Reviewed by Claire Hamner Matturro
The Strategic Poet: Honing the Craft
Edited by Diane Lockward
Oct 2021, Paperback, 326 pages, ISBN-13: 978-1947896482
For aspiring or developing writers of poetry, The Strategic Poet: Honing the Craft (Terrapin Books 2021) will be a useful, educational, and agreeable book. Edited by renowned poet Diane Lockward and containing commentaries by a variety of writers, the book is well organized and filled with poetry which is aptly used to demonstrate the lessons involved. Aside from the illuminating value of the poetry, these modern poems are a pleasure to read. While specifically published as a teaching tool for writers of poetry, anyone who appreciates contemporary poetry should find The Strategic Poet to be a valuable addition to a personal library. On top of everything else, it’s both a challenging and a fun book to study with, filled with insight, imagination, rewarding tasks, and exceptionally fine writing.
Organized into thirteen sections which are designed to “hone” a poet’s abilities, each section is dedicated to a specific poetic strategy or device. Each of these thirteen sections contains a “craft talk,” “poem and prompt” and sample poems which are illustrative of the topic and the prompt. For example, in the first chapter, “Descriptive Details,” the craft talk by Ellen Bass speaks of the importance of utilizing all the senses to “enact an experience.” After observing that it is a poet’s job description to evoke sensation, Bass quotes E. L. Doctorow that good writing evokes “not the fact that it is raining, but the feeling of being rained upon.”
This initial craft talk in many ways sets the tone for the rest of the book by expressing the goal and offering practical advice and examples to achieve the goal. Bass’s lessons are as apt for poets as for any writers, and like most of the contributors, she uses a common-sense, low-key style to convey her ideas. For example, she writes “If I could give just one suggestion to beginning and developing writers, it would be to slow down. If you don’t rush through what you see or what you want to convey, you have a better shot at delivering a real and vivid experience.”
Subsequent chapters address topics of “Diction,” “Imagery,” “Sound Devices,” “Repetition,” “Syntax,” “Sonnet,” and “Odd Forms.” There are also several chapters under the heading of “Figurative Language,” which speak to simile, metaphor, personification, hyperbole, and apostrophe. Authors of the craft talks include Bass as well as W. Todd Kaneko, Lauren Camp, Annie Finch, David Graham, Danusha Laméris, Jan Beatty, Meg Kearney, Peter E. Murphy, Dion O’Reilly, Marilyn L. Taylor, Diane Seuss, and Tami Haaland. In addition to these contributors and their essays on the craft, the book contains 72 poems.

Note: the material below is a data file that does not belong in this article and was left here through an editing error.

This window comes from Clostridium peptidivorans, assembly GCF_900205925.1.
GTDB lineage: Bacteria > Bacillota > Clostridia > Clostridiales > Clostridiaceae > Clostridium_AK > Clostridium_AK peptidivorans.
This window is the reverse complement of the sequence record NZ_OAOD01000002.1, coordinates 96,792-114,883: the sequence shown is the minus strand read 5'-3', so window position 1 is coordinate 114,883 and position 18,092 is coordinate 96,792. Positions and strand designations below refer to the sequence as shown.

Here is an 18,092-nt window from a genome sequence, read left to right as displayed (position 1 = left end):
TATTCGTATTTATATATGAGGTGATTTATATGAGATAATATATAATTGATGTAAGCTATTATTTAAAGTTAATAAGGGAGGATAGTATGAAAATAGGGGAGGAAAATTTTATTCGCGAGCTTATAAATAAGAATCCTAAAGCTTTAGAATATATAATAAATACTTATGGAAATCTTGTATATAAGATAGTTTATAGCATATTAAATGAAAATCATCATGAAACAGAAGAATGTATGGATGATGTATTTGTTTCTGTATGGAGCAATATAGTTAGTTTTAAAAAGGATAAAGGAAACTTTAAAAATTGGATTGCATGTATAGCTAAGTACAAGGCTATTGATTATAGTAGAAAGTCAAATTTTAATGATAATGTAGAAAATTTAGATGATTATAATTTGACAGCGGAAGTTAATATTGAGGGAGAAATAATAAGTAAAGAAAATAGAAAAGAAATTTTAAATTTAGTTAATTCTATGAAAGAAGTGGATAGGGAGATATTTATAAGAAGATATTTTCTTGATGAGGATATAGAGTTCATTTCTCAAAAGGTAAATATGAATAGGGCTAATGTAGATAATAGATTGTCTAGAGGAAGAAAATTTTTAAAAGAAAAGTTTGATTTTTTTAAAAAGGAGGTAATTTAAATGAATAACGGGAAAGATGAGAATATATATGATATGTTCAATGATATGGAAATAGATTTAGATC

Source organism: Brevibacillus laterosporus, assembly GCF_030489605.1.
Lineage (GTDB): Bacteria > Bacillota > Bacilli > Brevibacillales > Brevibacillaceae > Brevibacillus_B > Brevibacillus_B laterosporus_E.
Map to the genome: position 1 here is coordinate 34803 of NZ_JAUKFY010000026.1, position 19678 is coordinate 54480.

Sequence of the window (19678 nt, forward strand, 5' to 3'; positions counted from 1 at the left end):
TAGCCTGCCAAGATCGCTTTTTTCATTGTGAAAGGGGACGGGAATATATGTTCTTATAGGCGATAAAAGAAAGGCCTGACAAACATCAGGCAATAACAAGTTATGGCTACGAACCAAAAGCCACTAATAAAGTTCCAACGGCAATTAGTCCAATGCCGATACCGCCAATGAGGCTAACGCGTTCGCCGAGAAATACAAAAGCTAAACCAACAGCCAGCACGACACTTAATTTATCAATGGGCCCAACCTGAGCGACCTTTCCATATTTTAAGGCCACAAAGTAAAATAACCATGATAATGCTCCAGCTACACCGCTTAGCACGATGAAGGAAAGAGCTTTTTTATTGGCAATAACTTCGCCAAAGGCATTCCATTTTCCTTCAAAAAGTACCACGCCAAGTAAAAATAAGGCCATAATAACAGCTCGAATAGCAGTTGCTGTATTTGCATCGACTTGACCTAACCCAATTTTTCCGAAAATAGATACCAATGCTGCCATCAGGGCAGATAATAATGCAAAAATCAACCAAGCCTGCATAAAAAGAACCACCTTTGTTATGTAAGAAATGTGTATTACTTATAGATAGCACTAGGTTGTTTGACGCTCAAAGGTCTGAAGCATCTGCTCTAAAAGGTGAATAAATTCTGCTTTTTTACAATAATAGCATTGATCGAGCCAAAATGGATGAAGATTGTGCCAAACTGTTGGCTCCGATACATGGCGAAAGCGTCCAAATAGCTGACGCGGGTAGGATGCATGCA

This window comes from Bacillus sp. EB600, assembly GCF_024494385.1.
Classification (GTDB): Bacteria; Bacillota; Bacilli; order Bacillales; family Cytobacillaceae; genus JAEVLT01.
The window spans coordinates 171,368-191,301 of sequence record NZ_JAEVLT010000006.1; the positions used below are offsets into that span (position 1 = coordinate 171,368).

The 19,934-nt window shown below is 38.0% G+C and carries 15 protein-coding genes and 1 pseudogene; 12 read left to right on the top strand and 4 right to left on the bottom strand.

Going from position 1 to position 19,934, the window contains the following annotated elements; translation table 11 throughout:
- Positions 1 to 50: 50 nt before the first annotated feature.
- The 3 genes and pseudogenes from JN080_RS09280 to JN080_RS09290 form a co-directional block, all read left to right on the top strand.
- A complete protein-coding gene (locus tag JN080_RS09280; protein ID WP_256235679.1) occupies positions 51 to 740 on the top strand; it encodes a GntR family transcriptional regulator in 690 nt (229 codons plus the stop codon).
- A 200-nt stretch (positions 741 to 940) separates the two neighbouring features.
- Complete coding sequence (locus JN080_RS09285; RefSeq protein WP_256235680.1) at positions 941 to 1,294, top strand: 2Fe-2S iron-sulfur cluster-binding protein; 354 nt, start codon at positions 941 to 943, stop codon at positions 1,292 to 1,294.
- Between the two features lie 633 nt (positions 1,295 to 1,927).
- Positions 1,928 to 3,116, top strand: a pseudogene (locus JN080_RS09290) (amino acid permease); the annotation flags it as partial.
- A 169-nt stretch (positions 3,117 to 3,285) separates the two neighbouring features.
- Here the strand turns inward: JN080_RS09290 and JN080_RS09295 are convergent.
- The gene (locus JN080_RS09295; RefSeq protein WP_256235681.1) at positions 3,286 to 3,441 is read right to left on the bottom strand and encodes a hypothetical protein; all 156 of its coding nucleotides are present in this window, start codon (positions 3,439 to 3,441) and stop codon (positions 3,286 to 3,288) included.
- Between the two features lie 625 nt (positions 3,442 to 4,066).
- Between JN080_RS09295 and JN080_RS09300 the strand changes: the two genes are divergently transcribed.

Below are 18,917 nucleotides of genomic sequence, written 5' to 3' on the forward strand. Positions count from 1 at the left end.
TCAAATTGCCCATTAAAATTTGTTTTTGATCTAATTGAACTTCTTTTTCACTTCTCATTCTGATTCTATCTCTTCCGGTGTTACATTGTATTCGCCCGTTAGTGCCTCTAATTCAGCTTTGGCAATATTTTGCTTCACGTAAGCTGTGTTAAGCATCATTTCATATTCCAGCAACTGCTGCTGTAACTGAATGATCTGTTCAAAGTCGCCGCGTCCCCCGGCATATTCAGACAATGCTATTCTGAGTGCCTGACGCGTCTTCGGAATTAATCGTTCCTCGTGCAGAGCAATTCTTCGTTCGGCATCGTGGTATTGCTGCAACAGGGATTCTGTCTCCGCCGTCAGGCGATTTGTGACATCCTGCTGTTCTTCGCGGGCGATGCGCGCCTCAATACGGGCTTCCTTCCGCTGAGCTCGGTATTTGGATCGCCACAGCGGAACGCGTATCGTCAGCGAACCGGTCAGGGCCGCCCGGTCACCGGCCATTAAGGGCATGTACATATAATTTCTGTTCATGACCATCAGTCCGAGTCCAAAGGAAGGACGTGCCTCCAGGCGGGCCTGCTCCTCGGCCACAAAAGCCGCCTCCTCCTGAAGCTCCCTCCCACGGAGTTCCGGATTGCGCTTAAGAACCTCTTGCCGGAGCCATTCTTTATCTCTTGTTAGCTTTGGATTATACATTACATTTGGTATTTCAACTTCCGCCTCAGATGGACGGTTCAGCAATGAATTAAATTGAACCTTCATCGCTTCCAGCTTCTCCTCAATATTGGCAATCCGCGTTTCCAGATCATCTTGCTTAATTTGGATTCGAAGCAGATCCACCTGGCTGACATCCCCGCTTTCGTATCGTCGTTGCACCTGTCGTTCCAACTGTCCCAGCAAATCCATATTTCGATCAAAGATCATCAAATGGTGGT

In her introduction, editor Diane Lockward shares her belief that “craft can be taught and the best teacher of craft is a good poem.” She also cautions that this book, which is the fourth in a series of books she has edited on the craft of poetry, “assumes a knowledgeable reader, that is, one who already knows the language of poetry and already practices the craft.” Thus, Lockward indicates this is not an introduction to modern poetry for a casual reader—yet, somehow this reviewer thinks that anyone of any level of knowledge would find something to delight, evoke and (or) inspire in reading the 72 poems.
The book also contains a detailed index, brief bios of the over 100 contributors, and credits for the previous published poems and other materials.
Diane Lockward’s poetry collections include What Feeds Us (Wind Books 2006) as well as two previous collections, Eve’s Red Dress (Wind Publications 2003) and a chapbook, Against Perfection (Poets Forum Press, 1998). Lockward has also edited The Practicing Poet: Writing Beyond the Basics (Terrapin Books, 2018) as well as The Crafty Poet II: A Portable Workshop and The Crafty Poet: A Portable Workshop (Terrapin Books). Lockward’s many awards include the Quentin R. Howard Poetry Prize, a poetry fellowship from the New Jersey State Council on the Arts, and a Woman of Achievement Award. Her poems have been included in such journals as Harvard Review, Southern Poetry Review, and Prairie Schooner.
All in all, The Strategic Poet is a worthwhile, high-quality book containing a wide array of information, teaching prompts, styles, and poems, all of which should educate and delight its readers as it helps them hone their craft. The contents are universally insightful, helpful, and informative. The book lives up to its title and is an excellent source of knowledge and is impeccably edited and organized.
About the reviewer: Claire Hamner Matturro, a former lawyer and college faculty member, has only lately returned to her first literary love—poetry. She found The Strategic Poet to be most helpful in her new pursuit. Claire’s poems have recently appeared in in New Verse News, Muddy River Literary Review, Topical Poetry, Flora Fiction, One Art and come July, The Tiger Moth Review. She is also the author of seven novels including Skinny-dipping (HarperCollins 2001) and co-author of Wayward Girls (Red Adept Publishing 2021).